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Effects of Alcohol on Women

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The Effects of Alcohol on Women’s Bodies

Women drink for many of the same reasons men drink. They drink to relax, to relieve stress, to reduce their inhibitions, or to fall asleep.

Navigation: How Common is Alcohol Consumption Among Women?, Alcohol Affects Women Differently than Men, Effects of Alcohol Abuse on Women’s Bodies, Alcohol Use and Pregnancy: Can You Drink Alcohol While Pregnant?, Rehab Is Your Best Chance


Alcohol is one of the most misused substances because it is commonly found in social scenarios. It is widely accepted and even celebrated in some cultures. But as we all know, drinking alcohol can cause some harmful effects on the body.

The physical and mental health consequences of alcohol consumption can happen to anyone. But interestingly, alcohol can affect women differently than men. Although alcoholism and heavy drinking are usually associated with men, these conditions can also affect women.

Women drink for many of the same reasons men drink. They drink to relax, to relieve stress, to reduce their inhibitions, or to fall asleep. Some women even drink to fit in with their peers or gain social approval. In fact, some women drink heavily. And just like with men, heavy drinking and binge drinking can lead to some serious health risks.

This is especially concerning because research suggests that alcohol use among women is increasing. The same goes for the rate of alcohol misuse among women. Unfortunately, excessive drinking is linked to over 43,000 deaths among women.

Women who drink may suffer from various health problems as well as mental health disorders caused by their alcohol use. Here we will take a look at the unique ways alcohol consumption among women can affect their physical and mental health. We will talk about how alcohol can have a unique impact on women’s bodies. Let’s get started.


How Common is Alcohol Consumption Among Women?

Alcohol use and misuse among women is more common than you may think. Aside from the reasons we mentioned above, there are plenty of other reasons why women drink. It’s not just to relieve stress or become more confident in social settings.

Some women who drink do so because they have problems with a loved one. The closer they are to someone, the more likely it is that they would drink as a result of problems with that loved one.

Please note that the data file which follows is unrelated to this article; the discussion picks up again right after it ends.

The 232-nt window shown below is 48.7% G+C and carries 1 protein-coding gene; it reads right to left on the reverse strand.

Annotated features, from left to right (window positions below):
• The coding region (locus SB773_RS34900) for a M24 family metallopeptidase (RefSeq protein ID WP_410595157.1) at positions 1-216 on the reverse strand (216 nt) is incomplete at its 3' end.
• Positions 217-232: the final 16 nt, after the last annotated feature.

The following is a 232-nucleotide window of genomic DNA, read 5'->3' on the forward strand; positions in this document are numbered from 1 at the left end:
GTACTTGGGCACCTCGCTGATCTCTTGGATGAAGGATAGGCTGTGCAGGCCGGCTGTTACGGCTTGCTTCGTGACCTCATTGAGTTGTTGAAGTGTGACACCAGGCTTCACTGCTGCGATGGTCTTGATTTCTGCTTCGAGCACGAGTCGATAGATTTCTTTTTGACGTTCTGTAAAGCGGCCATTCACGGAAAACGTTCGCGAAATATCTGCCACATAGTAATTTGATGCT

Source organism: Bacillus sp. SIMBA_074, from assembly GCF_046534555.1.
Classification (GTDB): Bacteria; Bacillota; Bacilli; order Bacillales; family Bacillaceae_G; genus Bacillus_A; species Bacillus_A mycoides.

Generally speaking, women who are divorced, separated, or unmarried are more likely to have problems with alcohol. However, married women are not completely off the hook. If a woman’s spouse has a drinking problem, they are also more likely to drink themselves.

There is also a social factor to it. Women who are victims of sexual assault are more likely to engage in excessive drinking as a way to cope with their trauma.

In terms of age, more women start drinking at an earlier age compared to men. Research shows that 17% of ninth grade girls reported having more than five drinks at one time in the past month. This is a higher percentage compared to boys of the same age.

A study in 2019 showed that around 32% of female high school students consumed alcohol while only 26% of male high school students consumed alcohol.

As for adult women, nearly half of the population reported drinking alcohol in the past month. A lot of adult women also participate in binge drinking, which refers to excessive alcohol consumption within a short period of time. Around 13% of adult women said they engaged in binge drinking, and among this population, 25% said they do so on a weekly basis.

Even among students, binge drinking was shown to be slightly higher among female students at 15%, compared to male students that had only 13%.

Alcohol use disorder is still a huge problem even if we only look at the female population. Back in 2020, a total of 9% of women had an alcohol use disorder.

Knowing how prevalent alcohol consumption is within the female population, it is important to discuss its health risks, particularly the ones that are unique to women. This should help them make more informed decisions about their alcohol use.

The risk of developing an alcohol use disorder can be minimized by reducing alcohol intake. In some cases, it is better to avoid alcohol completely. This goes for women who are pregnant or those who think they might be pregnant.


Alcohol Affects Women Differently than Men

Alcohol misuse can cause adverse health effects for anyone. But compared to men, women who drink alcohol are at greater risk of certain alcohol-related conditions. This is due to differences in body composition, chemistry, and structure.

Even though men usually drink more alcohol, women experience more adverse health effects. After drinking the same amount, women tend to absorb more alcohol within their body because they generally weigh less than men. It also takes longer for alcohol to be metabolized, which means it stays in their system for longer.

Women tend to have a higher blood alcohol concentration (BAC) after drinking due to the fact that they have less water in their bodies. This is why women who drink are more susceptible to hangovers.